„ The letter a

„ The letter b

„ The letter c

Additionally this sequence can be preceded by a custom set of characters.

8.3. EXECUTION AND USE OF QUERIES IN THE 1C:ENTERPRISE SCRIPT

A special set of objects provided in the 1C:Enterprise script permits to create queries, select, and process query results. These objects are used to generate queries, tab through query entries, etc.

8.3.1. Major Techniques and Practices

We will use several examples to illustrate work with queries in the 1C:Enterprise script. Here is a typical example of using a query.

//  Generate a query
Query  = New Query("SELECT Product.Description Description,
|Product.Parent.Description ParentDescription
|FROM Catalog.Goods Product");

//  Execute the query and write the result to the QueryResult variable.
QueryResult  = Query.Execute();

//  Obtain the query result selection.
Selection  = QueryResult.Select();

//  While the selection contains records ...
While  Selection.Next() Do

// ... display the result fields in the message window.
Product = Selection.Description;
Parent = Selection.ParentDescription;
Message("Product: " + Product + " Parent: " +  Parent);
EndDo;

As you can see from this example, work with queries is based on three main objects:

„ Query – an object that executes the query. In the example, this object is represented by the Query variable.

„ QueryResult – an object that contains the query result. In the example, this object is represented by the QueryResult variable.

„ QueryResultSelection – an object that can be used to select (i.e. tab through) records in the result. In the example, this object is represented by the Selection variable.

Review the QueryResultSelection object in more detail.

Use the following query for this purpose:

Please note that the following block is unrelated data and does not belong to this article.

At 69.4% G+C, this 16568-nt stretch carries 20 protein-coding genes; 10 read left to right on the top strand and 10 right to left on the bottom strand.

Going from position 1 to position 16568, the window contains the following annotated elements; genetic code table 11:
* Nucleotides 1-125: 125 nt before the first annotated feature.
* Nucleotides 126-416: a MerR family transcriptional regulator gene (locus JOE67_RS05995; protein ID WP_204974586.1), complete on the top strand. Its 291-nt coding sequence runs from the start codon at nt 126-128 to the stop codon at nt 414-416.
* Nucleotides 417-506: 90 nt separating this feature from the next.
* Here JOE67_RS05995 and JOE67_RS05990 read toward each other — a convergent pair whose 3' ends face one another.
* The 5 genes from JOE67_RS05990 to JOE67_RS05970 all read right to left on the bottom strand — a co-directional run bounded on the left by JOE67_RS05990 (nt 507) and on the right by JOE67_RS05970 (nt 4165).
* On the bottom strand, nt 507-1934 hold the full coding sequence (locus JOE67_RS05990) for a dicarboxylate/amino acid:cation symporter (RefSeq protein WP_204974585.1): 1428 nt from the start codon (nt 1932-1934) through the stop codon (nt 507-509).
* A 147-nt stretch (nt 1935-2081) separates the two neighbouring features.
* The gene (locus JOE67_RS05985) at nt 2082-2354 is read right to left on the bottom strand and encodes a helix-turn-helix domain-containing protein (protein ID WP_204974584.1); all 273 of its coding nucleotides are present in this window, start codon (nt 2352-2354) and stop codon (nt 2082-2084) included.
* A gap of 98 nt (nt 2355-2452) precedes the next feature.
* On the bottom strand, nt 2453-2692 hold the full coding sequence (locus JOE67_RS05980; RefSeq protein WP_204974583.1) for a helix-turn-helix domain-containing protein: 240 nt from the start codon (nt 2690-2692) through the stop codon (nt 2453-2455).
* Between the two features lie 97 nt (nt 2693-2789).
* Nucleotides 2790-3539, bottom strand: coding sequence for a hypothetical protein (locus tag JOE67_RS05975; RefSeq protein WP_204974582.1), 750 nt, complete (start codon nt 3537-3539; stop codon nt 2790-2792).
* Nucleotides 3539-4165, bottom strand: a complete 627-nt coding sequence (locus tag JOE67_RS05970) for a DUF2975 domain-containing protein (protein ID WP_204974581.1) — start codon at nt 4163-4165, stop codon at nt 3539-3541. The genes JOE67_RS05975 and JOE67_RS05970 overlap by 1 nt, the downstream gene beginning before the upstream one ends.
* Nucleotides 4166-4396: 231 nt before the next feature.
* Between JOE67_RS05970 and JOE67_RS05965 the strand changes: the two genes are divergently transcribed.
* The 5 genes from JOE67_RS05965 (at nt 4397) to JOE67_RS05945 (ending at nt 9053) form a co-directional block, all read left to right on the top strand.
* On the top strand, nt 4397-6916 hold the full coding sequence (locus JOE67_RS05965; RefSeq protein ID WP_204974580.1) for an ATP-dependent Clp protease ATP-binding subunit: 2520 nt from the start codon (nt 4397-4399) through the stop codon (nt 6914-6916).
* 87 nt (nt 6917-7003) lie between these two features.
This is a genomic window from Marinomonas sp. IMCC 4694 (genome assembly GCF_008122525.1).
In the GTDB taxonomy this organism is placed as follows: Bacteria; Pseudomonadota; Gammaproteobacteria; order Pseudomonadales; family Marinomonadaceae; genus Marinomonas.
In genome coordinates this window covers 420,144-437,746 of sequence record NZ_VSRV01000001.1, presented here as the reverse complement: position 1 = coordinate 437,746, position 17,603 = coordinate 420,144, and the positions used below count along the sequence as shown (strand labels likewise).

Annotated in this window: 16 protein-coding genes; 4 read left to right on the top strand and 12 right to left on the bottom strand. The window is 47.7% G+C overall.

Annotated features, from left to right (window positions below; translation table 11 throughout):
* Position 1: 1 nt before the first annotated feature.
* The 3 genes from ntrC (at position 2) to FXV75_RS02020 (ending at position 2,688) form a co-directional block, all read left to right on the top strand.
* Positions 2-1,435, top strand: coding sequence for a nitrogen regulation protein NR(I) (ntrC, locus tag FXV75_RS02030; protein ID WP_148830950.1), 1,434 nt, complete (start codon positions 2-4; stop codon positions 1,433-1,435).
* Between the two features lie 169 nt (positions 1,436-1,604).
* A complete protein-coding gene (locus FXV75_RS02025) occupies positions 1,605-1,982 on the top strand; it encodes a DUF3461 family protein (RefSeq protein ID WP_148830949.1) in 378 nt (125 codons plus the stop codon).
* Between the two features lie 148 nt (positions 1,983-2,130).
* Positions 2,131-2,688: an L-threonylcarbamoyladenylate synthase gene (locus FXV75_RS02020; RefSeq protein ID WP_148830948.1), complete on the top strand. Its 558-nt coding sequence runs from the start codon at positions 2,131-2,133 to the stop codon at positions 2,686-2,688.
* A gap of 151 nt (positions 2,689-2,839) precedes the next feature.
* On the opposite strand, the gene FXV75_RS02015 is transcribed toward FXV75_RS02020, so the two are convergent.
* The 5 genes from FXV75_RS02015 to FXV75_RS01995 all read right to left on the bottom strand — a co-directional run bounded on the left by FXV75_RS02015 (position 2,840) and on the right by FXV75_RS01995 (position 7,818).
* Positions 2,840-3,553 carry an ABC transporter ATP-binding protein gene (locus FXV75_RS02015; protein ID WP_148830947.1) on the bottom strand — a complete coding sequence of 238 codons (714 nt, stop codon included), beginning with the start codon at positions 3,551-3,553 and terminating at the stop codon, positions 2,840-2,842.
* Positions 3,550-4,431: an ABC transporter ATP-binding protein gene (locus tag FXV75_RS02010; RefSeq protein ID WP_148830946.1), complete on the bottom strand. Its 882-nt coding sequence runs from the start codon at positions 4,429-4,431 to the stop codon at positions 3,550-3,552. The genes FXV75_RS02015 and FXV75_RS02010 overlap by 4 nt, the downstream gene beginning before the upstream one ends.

SELECT
InvoiceContent.Nomenclature AS Nomenclature,
InvoiceContent.Count AS Count
FROM
Document.Invoice.Content AS InvoiceContent

ORDER  BY
InvoiceContent.Nomenclature
TOTALS
SUM(Count)
BY
Nomenclature HIERARCHY

Result:

Fig. 221. Working Selection

In this table we have added column No.1 which is not present in the query result. We will use it later to identify query result records. Totals records in the table are shown in italic, while the totals records for hierarchical catalog levels are shown in bold.

8.3.1.1. Query Result Iteration Methods

Linear Result Iteration

The linear method of result iteration is the simplest. In the linear method, the selection yields records in the same sequence as in the query results. In the example above, this will be records 1, 2, 3, 4, 5 and so on, up to 20.

To get a linear selection from the result, call the Select() method of the QueryResult object without any parameters or with the QueryRe- sultIteration.Linear parameter.

Example:

SelectionMode  = QueryResultIteration.Linear;
Selection1  = QueryResult.Select(SelectionMode);
//  which is equivalent to the record
Selection1  = QueryResult.Select();

Hierarchical Result Iteration

The next method for result iteration is called hierarchical. This iteration is used only for records on a single level. To get a hierarchical selection from the result, call the Select() method for the QueryResult object with the QueryResultIteration.ByGroupsWithHierarchy parameter.

Example:

SelectionMode  = QueryResultIteration.ByGroupsWithHierarchy;
Selection2  = QueryResult.Select(SelectionMode);

In this example, selection from the results using hierarchical iteration will be completed only for records 1 and 11, as these are the only two records that are located at the highest level. To illustrate this, let us assume that the result is a tree, where totals records are nodes and detailed records are leaves. Here is what we will get (see fig. 222).